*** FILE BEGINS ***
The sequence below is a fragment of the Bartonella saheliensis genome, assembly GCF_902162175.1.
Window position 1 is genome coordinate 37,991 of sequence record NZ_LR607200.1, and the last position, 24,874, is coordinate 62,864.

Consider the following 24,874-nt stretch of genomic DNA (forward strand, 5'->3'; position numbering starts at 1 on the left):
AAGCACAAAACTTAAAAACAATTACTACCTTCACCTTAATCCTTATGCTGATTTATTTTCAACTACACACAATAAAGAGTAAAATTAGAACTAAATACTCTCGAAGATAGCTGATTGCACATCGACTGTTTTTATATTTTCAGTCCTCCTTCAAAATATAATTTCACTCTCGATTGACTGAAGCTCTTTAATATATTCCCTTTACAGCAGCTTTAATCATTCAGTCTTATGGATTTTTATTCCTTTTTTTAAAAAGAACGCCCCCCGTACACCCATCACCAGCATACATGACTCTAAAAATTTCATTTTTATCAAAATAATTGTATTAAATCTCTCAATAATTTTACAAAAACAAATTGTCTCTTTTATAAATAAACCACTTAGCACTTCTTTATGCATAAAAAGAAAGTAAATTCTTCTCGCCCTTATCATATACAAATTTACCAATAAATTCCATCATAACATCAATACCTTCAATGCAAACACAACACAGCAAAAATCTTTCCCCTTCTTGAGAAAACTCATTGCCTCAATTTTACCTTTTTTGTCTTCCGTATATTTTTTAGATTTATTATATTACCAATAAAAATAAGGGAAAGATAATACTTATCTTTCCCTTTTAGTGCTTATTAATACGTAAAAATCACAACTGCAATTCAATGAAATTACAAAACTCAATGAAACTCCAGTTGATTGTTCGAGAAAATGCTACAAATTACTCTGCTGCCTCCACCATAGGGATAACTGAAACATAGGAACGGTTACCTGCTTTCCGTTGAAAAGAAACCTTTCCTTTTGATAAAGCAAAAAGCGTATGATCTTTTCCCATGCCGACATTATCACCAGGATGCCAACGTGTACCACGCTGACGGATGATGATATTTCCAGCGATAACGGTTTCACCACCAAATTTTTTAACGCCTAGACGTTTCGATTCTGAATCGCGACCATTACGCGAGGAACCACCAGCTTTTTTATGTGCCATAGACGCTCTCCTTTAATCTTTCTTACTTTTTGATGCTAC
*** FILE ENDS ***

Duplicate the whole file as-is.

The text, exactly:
The sequence below is a fragment of the Bartonella saheliensis genome, assembly GCF_902162175.1.
Window position 1 is genome coordinate 37,991 of sequence record NZ_LR607200.1, and the last position, 24,874, is coordinate 62,864.

Consider the following 24,874-nt stretch of genomic DNA (forward strand, 5'->3'; position numbering starts at 1 on the left):
AAGCACAAAACTTAAAAACAATTACTACCTTCACCTTAATCCTTATGCTGATTTATTTTCAACTACACACAATAAAGAGTAAAATTAGAACTAAATACTCTCGAAGATAGCTGATTGCACATCGACTGTTTTTATATTTTCAGTCCTCCTTCAAAATATAATTTCACTCTCGATTGACTGAAGCTCTTTAATATATTCCCTTTACAGCAGCTTTAATCATTCAGTCTTATGGATTTTTATTCCTTTTTTTAAAAAGAACGCCCCCCGTACACCCATCACCAGCATACATGACTCTAAAAATTTCATTTTTATCAAAATAATTGTATTAAATCTCTCAATAATTTTACAAAAACAAATTGTCTCTTTTATAAATAAACCACTTAGCACTTCTTTATGCATAAAAAGAAAGTAAATTCTTCTCGCCCTTATCATATACAAATTTACCAATAAATTCCATCATAACATCAATACCTTCAATGCAAACACAACACAGCAAAAATCTTTCCCCTTCTTGAGAAAACTCATTGCCTCAATTTTACCTTTTTTGTCTTCCGTATATTTTTTAGATTTATTATATTACCAATAAAAATAAGGGAAAGATAATACTTATCTTTCCCTTTTAGTGCTTATTAATACGTAAAAATCACAACTGCAATTCAATGAAATTACAAAACTCAATGAAACTCCAGTTGATTGTTCGAGAAAATGCTACAAATTACTCTGCTGCCTCCACCATAGGGATAACTGAAACATAGGAACGGTTACCTGCTTTCCGTTGAAAAGAAACCTTTCCTTTTGATAAAGCAAAAAGCGTATGATCTTTTCCCATGCCGACATTATCACCAGGATGCCAACGTGTACCACGCTGACGGATGATGATATTTCCAGCGATAACGGTTTCACCACCAAATTTTTTAACGCCTAGACGTTTCGATTCTGAATCGCGACCATTACGCGAGGAACCACCAGCTTTTTTATGTGCCATAGACGCTCTCCTTTAATCTTTCTTACTTTTTGATGCTAC